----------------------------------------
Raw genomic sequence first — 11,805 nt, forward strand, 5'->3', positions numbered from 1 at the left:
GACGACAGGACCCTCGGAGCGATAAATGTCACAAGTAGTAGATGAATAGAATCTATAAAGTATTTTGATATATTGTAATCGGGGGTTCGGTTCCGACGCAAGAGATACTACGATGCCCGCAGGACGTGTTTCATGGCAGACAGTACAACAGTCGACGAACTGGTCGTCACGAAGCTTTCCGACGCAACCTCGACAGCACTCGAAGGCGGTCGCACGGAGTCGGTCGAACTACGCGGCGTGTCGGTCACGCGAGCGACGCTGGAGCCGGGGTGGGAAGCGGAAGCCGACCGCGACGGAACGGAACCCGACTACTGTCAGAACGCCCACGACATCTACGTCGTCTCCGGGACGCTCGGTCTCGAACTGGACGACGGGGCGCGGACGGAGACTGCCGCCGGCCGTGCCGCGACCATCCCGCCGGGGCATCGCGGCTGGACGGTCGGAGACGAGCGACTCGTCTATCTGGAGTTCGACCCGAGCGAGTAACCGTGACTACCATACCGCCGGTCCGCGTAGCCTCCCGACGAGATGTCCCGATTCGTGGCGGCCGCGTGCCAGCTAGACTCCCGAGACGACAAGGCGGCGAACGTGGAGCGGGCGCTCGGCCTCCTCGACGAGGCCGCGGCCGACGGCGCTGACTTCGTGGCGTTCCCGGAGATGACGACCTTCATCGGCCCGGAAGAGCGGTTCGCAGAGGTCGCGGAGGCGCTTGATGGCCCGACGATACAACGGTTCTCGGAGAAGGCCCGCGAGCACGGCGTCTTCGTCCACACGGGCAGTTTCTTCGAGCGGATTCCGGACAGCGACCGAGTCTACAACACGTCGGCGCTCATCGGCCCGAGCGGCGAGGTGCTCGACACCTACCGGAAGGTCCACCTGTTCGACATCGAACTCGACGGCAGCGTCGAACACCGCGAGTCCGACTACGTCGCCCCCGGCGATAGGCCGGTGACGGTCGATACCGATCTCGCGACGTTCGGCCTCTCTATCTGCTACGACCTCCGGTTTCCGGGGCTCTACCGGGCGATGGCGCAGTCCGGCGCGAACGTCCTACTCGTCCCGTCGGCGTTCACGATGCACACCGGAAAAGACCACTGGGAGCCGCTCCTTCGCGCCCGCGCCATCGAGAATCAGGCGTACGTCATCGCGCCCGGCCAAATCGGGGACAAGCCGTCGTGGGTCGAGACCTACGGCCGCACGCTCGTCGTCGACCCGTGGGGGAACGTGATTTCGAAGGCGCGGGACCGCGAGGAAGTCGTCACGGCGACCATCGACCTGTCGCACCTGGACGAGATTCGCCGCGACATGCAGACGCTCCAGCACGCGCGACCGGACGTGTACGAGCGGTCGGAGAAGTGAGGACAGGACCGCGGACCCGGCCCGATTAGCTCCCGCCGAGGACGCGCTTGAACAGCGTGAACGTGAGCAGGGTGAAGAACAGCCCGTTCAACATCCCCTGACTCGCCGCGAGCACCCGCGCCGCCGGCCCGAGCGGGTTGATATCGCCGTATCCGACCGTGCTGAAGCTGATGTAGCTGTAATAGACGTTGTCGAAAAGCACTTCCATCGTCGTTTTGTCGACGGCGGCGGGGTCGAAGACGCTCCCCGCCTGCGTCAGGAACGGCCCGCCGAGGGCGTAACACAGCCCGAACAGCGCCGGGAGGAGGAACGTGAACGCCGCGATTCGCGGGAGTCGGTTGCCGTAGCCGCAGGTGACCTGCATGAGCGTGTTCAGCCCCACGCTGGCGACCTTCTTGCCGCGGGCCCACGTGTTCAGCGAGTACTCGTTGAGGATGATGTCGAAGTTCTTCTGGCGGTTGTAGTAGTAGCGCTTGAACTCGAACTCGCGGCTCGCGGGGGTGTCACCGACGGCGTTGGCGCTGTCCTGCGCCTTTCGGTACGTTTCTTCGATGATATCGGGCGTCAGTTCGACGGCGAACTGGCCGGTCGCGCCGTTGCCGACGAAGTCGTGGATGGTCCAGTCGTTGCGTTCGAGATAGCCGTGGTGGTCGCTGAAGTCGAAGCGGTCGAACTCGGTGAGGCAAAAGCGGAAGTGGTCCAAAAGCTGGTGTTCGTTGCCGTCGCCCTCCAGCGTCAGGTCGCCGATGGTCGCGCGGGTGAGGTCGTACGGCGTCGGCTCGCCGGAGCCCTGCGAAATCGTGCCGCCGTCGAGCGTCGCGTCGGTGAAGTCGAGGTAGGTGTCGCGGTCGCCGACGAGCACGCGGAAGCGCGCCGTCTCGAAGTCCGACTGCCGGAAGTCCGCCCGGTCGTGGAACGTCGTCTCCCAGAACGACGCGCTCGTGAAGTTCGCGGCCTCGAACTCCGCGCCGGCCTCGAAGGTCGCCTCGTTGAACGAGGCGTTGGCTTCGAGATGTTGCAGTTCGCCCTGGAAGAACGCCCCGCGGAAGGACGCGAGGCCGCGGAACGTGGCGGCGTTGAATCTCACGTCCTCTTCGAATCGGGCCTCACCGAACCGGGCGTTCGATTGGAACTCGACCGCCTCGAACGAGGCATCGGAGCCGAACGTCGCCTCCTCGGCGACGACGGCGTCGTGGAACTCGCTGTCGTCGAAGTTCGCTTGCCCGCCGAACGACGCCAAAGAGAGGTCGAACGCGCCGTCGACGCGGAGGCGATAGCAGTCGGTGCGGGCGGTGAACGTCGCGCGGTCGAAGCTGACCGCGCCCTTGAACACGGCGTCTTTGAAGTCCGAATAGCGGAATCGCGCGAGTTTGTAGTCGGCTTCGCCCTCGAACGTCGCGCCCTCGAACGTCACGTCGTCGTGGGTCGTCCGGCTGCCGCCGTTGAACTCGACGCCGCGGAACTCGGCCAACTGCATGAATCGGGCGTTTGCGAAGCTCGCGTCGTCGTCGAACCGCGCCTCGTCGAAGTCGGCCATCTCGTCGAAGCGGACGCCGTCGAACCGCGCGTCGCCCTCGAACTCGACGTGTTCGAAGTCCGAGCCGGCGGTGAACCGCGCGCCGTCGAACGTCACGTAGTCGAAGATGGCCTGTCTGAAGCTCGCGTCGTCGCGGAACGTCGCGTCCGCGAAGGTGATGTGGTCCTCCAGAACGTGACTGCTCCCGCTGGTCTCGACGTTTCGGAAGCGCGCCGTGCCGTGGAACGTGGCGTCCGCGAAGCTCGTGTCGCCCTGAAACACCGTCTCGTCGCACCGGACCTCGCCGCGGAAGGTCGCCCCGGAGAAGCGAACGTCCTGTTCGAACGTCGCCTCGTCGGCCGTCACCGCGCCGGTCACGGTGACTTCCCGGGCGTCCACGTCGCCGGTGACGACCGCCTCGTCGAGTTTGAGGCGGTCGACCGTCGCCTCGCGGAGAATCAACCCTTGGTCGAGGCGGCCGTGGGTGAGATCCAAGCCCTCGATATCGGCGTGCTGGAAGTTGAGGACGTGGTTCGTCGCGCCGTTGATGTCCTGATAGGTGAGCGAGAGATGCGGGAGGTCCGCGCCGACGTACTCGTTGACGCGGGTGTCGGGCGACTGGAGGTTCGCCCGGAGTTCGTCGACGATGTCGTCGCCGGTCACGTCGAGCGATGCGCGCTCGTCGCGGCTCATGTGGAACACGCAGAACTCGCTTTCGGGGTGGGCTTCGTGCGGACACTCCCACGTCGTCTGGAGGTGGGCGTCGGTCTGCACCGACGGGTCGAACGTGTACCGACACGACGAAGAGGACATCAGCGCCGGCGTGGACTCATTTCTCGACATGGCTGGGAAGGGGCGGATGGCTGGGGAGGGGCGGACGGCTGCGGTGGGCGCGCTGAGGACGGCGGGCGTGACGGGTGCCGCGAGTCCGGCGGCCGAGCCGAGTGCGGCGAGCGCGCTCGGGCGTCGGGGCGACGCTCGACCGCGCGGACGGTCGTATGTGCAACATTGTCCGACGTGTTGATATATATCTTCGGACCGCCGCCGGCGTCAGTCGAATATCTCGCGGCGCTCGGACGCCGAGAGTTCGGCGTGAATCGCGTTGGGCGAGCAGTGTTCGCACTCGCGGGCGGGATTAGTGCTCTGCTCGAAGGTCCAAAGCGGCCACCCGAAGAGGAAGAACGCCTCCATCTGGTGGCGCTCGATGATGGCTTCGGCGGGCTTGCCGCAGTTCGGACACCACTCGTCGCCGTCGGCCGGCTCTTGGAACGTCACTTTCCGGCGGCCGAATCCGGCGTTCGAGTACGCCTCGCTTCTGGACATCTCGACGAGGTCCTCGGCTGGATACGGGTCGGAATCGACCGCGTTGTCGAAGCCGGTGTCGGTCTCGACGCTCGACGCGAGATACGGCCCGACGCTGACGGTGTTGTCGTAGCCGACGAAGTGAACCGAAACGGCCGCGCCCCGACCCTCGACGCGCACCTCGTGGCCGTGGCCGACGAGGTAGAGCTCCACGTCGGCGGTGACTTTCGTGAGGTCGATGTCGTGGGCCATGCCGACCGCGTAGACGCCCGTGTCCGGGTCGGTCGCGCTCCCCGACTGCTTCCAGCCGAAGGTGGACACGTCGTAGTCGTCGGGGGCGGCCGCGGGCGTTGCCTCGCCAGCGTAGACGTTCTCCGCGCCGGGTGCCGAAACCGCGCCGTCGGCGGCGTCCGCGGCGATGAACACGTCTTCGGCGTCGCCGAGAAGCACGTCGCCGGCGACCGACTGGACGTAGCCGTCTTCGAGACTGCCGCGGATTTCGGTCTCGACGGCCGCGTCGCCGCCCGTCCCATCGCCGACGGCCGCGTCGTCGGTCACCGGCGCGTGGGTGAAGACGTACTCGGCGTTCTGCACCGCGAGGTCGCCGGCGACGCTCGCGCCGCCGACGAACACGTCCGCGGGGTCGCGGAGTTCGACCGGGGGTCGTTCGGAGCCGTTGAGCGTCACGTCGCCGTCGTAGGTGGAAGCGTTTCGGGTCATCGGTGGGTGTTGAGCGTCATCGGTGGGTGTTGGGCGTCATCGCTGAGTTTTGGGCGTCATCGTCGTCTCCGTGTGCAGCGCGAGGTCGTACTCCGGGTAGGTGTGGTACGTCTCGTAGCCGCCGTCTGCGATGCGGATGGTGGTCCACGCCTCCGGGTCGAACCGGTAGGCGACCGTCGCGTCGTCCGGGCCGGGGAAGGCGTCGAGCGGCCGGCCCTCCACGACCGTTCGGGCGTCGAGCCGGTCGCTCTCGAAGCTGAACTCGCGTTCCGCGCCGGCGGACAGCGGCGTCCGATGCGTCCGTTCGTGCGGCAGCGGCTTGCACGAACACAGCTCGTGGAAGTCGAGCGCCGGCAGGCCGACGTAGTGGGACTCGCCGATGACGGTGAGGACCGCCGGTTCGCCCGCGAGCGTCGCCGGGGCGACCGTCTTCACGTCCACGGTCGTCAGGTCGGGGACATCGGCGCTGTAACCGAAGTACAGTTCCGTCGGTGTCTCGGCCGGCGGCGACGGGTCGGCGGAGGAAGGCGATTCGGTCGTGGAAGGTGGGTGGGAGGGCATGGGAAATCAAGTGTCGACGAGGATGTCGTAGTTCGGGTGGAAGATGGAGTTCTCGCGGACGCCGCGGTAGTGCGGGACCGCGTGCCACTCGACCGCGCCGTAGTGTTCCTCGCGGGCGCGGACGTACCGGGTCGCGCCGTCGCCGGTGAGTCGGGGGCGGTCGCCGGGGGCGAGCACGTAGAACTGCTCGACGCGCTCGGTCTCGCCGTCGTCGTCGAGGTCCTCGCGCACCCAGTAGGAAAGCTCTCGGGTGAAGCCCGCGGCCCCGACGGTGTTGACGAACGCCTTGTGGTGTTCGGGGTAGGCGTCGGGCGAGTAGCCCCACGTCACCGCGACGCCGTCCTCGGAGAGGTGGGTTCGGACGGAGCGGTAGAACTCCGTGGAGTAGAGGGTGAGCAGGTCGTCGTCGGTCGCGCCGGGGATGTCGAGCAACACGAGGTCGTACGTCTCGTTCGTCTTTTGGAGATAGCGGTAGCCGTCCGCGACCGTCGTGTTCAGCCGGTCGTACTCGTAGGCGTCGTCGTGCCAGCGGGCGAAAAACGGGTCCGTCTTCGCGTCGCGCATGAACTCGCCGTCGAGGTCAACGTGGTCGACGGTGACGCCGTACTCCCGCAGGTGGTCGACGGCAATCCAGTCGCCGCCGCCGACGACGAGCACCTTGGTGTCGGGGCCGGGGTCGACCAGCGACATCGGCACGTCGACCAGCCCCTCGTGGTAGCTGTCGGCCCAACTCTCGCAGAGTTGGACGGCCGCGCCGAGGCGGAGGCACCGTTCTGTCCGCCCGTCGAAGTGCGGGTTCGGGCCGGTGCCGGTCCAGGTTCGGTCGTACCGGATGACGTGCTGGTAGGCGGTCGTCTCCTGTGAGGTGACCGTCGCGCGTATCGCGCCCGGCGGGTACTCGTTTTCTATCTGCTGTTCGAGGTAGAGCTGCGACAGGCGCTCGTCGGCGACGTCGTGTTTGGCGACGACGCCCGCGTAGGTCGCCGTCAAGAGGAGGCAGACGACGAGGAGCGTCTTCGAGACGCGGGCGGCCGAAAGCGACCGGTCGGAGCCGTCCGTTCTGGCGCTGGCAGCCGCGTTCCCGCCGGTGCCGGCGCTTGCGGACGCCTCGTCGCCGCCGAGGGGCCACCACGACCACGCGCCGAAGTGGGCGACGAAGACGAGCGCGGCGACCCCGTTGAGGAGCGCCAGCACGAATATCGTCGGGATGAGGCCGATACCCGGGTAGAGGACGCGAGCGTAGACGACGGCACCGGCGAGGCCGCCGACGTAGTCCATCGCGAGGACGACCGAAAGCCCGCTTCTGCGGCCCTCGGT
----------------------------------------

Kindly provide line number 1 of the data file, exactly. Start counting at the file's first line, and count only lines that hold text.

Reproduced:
Raw genomic sequence first — 11,805 nt, forward strand, 5'->3', positions numbered from 1 at the left: